When older bloggers consider any of the numerous other social media networks and potential blog platforms, they’ll either feel comfortable or not, for a similar range of reasons.  Intuitively we’re probably sensing whether or not it’s a safe place for us. Exploring social media is an adventure, but if a place feels unsafe or otherwise threatening, we won’t stay long. (Nobody has told me this: it’s just what I think.)

Speaking for myself, I use Facebook casually as a writer and to check up on certain family members. I’m still on LinkedIn but I wonder why (since I have sold my company, ceased contract work, and have no desire for a new job). I use Twitter randomly except in earthquakes. I can see the charm of Instagram but may never dig deep. Blogging suits me best, because I’m old.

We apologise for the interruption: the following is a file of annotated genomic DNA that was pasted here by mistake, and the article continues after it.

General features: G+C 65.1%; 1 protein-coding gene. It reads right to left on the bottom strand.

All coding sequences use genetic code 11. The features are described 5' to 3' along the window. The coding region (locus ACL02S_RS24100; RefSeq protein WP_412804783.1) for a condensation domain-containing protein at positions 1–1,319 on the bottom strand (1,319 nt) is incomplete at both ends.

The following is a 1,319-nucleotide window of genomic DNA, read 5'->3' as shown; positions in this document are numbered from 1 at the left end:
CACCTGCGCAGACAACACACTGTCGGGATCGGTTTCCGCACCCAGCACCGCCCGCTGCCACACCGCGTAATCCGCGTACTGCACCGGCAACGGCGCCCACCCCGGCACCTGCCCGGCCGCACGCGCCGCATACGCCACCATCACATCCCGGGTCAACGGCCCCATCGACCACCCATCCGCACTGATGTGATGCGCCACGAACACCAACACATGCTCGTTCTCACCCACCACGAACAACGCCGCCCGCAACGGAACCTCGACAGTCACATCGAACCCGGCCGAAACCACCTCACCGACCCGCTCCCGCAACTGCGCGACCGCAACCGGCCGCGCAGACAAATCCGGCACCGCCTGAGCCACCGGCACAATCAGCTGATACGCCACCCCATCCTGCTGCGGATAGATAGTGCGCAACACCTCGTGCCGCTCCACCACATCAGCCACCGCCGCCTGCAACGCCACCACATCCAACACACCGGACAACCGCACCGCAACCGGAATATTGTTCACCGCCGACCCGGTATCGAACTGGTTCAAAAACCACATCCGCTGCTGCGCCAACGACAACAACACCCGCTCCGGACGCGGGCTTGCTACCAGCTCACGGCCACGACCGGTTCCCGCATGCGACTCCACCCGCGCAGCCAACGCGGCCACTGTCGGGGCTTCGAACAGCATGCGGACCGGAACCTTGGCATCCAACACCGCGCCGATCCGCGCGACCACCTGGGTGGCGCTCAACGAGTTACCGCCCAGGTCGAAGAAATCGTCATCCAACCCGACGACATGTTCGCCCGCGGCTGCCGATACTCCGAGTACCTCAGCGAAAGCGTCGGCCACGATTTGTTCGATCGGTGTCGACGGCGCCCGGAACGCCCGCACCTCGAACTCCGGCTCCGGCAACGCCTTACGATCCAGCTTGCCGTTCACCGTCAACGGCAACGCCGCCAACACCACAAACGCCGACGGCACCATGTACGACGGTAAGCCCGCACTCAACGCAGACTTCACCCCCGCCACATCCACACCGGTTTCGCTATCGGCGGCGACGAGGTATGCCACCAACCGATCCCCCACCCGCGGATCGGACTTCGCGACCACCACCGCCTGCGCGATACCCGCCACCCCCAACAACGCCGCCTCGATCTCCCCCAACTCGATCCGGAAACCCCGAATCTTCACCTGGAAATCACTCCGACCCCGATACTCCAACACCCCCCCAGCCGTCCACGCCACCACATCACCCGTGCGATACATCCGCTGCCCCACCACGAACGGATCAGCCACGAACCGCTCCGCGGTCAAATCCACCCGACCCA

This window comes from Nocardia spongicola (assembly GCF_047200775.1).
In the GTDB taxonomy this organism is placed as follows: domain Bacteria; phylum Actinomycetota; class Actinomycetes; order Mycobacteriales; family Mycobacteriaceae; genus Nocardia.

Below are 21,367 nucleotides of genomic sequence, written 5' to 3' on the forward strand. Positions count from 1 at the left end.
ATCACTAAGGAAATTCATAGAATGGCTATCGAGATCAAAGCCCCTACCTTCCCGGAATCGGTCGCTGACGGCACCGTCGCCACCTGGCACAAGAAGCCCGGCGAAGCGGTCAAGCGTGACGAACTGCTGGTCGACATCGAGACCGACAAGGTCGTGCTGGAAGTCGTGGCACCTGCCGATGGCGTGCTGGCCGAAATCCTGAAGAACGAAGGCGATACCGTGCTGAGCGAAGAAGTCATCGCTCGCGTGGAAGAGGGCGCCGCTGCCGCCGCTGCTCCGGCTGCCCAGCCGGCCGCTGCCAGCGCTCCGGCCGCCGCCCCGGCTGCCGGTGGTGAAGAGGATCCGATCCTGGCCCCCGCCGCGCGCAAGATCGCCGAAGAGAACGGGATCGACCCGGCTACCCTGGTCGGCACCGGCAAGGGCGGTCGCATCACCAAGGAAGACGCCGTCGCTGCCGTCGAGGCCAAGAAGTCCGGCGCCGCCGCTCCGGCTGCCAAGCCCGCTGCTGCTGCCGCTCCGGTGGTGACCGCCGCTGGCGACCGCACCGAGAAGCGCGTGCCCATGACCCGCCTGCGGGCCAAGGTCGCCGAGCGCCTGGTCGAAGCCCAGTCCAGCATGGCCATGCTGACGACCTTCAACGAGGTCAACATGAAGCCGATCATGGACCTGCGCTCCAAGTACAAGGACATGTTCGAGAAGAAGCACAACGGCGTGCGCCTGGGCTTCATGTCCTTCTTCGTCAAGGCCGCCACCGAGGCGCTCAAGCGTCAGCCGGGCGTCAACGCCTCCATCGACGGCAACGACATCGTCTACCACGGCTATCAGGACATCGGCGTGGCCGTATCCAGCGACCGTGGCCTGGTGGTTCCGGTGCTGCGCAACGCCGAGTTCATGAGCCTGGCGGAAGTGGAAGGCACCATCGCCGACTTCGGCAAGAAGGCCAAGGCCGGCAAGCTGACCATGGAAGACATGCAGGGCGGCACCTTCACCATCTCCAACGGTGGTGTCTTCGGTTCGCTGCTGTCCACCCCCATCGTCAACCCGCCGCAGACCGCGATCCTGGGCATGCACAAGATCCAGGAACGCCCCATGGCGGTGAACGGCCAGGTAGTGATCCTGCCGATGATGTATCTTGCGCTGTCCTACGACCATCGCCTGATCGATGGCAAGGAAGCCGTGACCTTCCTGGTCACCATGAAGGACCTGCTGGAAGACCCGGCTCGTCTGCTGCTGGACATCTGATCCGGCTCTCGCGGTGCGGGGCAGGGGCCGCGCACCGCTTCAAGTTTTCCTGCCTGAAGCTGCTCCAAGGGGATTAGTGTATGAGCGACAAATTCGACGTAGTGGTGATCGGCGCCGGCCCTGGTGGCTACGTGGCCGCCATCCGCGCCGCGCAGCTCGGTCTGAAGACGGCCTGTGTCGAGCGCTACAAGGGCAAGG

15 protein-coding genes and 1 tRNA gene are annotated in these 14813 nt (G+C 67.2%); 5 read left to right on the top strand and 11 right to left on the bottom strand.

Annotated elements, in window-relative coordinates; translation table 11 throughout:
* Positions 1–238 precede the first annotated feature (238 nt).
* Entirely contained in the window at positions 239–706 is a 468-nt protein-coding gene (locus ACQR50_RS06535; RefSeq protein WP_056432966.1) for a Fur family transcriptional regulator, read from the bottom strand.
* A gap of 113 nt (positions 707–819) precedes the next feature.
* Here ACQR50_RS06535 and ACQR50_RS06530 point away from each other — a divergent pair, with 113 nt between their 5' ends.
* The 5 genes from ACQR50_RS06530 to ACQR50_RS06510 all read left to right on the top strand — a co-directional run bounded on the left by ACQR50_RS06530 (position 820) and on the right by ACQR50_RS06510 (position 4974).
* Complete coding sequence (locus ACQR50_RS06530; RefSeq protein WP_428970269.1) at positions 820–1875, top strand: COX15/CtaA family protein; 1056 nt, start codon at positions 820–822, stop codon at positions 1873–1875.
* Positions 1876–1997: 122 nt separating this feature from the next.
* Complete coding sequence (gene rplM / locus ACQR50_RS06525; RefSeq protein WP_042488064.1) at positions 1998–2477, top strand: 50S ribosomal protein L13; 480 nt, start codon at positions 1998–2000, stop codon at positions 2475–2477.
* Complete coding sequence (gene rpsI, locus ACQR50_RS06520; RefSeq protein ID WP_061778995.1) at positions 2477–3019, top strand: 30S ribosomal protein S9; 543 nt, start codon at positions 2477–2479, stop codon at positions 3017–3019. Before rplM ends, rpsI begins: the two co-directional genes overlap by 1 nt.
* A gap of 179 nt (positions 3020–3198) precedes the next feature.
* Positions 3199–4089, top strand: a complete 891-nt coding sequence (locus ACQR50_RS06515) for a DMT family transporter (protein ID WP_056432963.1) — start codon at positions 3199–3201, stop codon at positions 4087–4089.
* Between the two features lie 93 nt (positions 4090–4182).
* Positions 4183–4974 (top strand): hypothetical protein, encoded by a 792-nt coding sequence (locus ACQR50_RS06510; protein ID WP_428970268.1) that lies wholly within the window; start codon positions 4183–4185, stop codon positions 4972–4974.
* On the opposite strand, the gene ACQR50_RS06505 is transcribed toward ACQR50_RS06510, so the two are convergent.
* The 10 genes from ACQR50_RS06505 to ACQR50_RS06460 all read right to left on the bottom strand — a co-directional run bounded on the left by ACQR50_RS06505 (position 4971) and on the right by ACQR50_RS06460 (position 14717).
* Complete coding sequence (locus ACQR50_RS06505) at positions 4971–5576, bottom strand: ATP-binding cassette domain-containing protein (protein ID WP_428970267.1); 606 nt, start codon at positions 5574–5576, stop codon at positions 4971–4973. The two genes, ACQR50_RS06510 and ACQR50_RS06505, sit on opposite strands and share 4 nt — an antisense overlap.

Text and drawing Rachel McAlpine CC BY 2018

25 thoughts on “5. Older bloggers: choice of devices and channels

  1. Dan Antion says:

    Ha, here I am reading and commenting on my phone. These results aren’t surprising, but it’s good information. One thing for sure, I would make sure my blog looks good on all of these platforms.

    1. So essential to be mobile friendly. Anything else is a nasty shock.

      1. Dan Antion says:

        But some themes are so optimised for mobile, they don’t look good on a large monitor. The scaling of the sidebar(s) is way off.

  2. LA says:

    I’m still thinking about your post the other day about non commenters and non readers…it irked me a bit…not your post, that was great. More the thoughts. Coming up with some sort of response

    1. It’s good to take time.

  3. I write totally on my desktop since I have vision problems.

    1. That makes sense.

  4. rhinophile says:

    I put up a link to my blog on Facebook every time I do a new post, mainly because I have such a small, friendly, select group of followers through WordPress. ☺️ By posting it on FB I am able to share it with friends and family.
    I use Instagram entirely for sharing photos of ‘interesting to me’ moments from my days.